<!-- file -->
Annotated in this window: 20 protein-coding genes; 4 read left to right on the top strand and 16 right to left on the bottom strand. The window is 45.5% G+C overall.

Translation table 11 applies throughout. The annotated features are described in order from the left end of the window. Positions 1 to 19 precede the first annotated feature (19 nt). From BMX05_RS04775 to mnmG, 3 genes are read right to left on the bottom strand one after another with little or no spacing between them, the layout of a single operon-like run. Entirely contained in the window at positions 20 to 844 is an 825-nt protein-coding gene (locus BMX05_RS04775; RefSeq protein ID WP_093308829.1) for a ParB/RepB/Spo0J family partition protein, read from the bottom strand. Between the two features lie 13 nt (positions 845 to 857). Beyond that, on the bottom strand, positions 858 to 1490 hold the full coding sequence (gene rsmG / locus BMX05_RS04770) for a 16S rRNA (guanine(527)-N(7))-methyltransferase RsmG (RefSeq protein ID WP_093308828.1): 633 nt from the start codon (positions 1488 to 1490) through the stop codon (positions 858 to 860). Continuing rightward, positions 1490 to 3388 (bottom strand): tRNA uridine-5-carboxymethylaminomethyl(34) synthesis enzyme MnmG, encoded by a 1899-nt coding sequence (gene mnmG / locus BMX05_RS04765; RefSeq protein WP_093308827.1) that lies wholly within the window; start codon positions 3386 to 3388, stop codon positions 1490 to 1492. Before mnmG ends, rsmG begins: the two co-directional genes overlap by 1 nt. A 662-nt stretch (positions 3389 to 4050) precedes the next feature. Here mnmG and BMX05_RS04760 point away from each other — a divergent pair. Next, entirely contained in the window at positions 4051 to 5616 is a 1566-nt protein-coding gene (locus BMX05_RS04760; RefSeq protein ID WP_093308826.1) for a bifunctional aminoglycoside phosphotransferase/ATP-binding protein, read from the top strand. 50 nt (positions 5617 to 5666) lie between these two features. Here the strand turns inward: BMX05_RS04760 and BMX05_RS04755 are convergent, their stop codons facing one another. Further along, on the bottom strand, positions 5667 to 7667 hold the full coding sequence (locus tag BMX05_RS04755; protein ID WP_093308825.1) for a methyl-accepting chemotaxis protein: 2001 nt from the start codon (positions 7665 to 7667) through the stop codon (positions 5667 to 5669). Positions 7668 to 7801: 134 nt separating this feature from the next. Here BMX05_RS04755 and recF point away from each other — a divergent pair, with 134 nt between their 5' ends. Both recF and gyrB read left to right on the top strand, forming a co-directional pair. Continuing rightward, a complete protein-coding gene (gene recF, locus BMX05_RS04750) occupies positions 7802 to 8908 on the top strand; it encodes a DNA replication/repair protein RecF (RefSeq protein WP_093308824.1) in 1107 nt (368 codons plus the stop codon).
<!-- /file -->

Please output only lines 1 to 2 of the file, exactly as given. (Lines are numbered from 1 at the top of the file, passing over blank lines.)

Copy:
Annotated in this window: 20 protein-coding genes; 4 read left to right on the top strand and 16 right to left on the bottom strand. The window is 45.5% G+C overall.

Translation table 11 applies throughout. The annotated features are described in order from the left end of the window. Positions 1 to 19 precede the first annotated feature (19 nt). From BMX05_RS04775 to mnmG, 3 genes are read right to left on the bottom strand one after another with little or no spacing between them, the layout of a single operon-like run. Entirely contained in the window at positions 20 to 844 is an 825-nt protein-coding gene (locus BMX05_RS04775; RefSeq protein ID WP_093308829.1) for a ParB/RepB/Spo0J family partition protein, read from the bottom strand. Between the two features lie 13 nt (positions 845 to 857). Beyond that, on the bottom strand, positions 858 to 1490 hold the full coding sequence (gene rsmG / locus BMX05_RS04770) for a 16S rRNA (guanine(527)-N(7))-methyltransferase RsmG (RefSeq protein ID WP_093308828.1): 633 nt from the start codon (positions 1488 to 1490) through the stop codon (positions 858 to 860). Continuing rightward, positions 1490 to 3388 (bottom strand): tRNA uridine-5-carboxymethylaminomethyl(34) synthesis enzyme MnmG, encoded by a 1899-nt coding sequence (gene mnmG / locus BMX05_RS04765; RefSeq protein WP_093308827.1) that lies wholly within the window; start codon positions 3386 to 3388, stop codon positions 1490 to 1492. Before mnmG ends, rsmG begins: the two co-directional genes overlap by 1 nt. A 662-nt stretch (positions 3389 to 4050) precedes the next feature. Here mnmG and BMX05_RS04760 point away from each other — a divergent pair. Next, entirely contained in the window at positions 4051 to 5616 is a 1566-nt protein-coding gene (locus BMX05_RS04760; RefSeq protein ID WP_093308826.1) for a bifunctional aminoglycoside phosphotransferase/ATP-binding protein, read from the top strand. 50 nt (positions 5617 to 5666) lie between these two features. Here the strand turns inward: BMX05_RS04760 and BMX05_RS04755 are convergent, their stop codons facing one another. Further along, on the bottom strand, positions 5667 to 7667 hold the full coding sequence (locus tag BMX05_RS04755; protein ID WP_093308825.1) for a methyl-accepting chemotaxis protein: 2001 nt from the start codon (positions 7665 to 7667) through the stop codon (positions 5667 to 5669). Positions 7668 to 7801: 134 nt separating this feature from the next. Here BMX05_RS04755 and recF point away from each other — a divergent pair, with 134 nt between their 5' ends. Both recF and gyrB read left to right on the top strand, forming a co-directional pair. Continuing rightward, a complete protein-coding gene (gene recF, locus BMX05_RS04750) occupies positions 7802 to 8908 on the top strand; it encodes a DNA replication/repair protein RecF (RefSeq protein WP_093308824.1) in 1107 nt (368 codons plus the stop codon).